The Access Control Phase Change. It is a Culling of the Herd.
As part of the phase change that is upon our industry, we are starting to see some clear separation between those that will grow, survive, and lead in the new world versus those that will lag, stay put, or go out of business in the old world.
If you look at the diagram, you will see how the current physical access control industry is seated. You have “islands” of Old Tech, Today Tech, Tomorrow Tech and Future Tech.
The majority of our industry today lives on “Old Tech Island” but we are starting to see part of that decay and a lot of movement on “Today Tech Island” (See my previous comments on Brivo and Parakeet as an example).
We are not far from Today Tech being just that… Today. But, the reality is, we, as an industry, primarily live on “Old Tech Island.” This is not a case of if “Today Tech” will happen, but when it will happen. I feel the phase change from OId Tech to Today Tech is happening at a higher rate than we have seen historically. Hence the importance to have the conversation now.
Before I get into my story of the islands (see part 2 below), I will give you my reason for this analogy. I think it's important that we name the behaviors of our industry, whether internally or externally, incumbent or new, in an effort to help each other, drive change, and create spaces for honest conversations. By naming the behaviors you and our community have an opportunity to point to it, digest it, and address it properly. It can be a lot of things. It can be negative comments or feedback on something that is new because of fear. It manifests itself in comments like “We’ve tried that before.” It can also be frustration on why things that seem like no brainers, are in fact difficult to get traction. It manifests itself in comments like “why do we still use prox?” And so on.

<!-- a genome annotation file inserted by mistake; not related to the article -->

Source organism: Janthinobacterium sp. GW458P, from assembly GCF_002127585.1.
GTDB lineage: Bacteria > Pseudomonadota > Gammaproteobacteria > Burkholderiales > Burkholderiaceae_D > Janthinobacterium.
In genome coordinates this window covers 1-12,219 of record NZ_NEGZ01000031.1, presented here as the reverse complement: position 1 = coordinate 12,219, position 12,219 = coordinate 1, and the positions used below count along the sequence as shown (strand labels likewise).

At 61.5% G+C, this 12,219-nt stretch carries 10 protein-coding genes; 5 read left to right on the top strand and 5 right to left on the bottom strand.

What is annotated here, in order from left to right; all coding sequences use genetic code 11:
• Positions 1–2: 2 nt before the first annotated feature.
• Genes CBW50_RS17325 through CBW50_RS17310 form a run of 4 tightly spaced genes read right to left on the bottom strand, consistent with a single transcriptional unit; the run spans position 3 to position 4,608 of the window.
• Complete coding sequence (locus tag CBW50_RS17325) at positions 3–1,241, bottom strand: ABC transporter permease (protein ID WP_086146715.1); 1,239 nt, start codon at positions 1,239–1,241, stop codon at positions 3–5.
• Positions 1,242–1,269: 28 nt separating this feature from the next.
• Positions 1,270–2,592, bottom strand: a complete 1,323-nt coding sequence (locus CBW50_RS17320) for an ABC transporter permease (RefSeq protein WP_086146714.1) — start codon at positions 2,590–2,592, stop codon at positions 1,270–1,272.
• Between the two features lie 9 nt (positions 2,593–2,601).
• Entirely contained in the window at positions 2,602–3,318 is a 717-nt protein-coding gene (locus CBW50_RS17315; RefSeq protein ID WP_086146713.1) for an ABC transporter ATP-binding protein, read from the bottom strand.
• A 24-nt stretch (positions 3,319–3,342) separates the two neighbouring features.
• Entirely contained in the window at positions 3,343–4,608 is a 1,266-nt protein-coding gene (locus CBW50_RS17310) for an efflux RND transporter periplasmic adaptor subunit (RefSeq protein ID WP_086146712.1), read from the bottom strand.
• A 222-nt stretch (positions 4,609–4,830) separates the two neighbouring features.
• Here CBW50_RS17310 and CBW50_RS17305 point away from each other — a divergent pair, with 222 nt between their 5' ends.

I have been using this framing often to explain our landscape to companies inside and outside of our industry. Its works for me no matter the subject:
- Where are we today with technology?
- Where is most of the marketing messages focused?
- Where is XYZ company right now as far as innovation?
- Why have we not seen mass adoption? Etc.
This helps me frame discussions and start to critically think about companies in our space. For instance, here are two companies on "Old Tech Island" that are making moves or have potential to break through to leading Today Tech and Tomorrow Tech:
LenelS2: I am very intrigued by LenelS2. I feel they are at a pivotal moment. They have potential to not only lead into Today Tech but they could accelerate that growth and clearly separate themselves from the “old steel” of our industry. To do so they need to make even bolder moves than they have up to today. Examples of what that would look like is leverage S2 more for a culture change and attracting new talent, open source Blue Diamond, change the “because thats how we do it” business models, make integrating with third parties easier and more of a priority, and lastly, double down on mainstream marketing. Alternatively, they could easily fumble the leadership opportunity away and never leave “Old Tech Island.” They won’t die on “Old Tech Island,” but if they don’t get off it, they will never realize their true potential.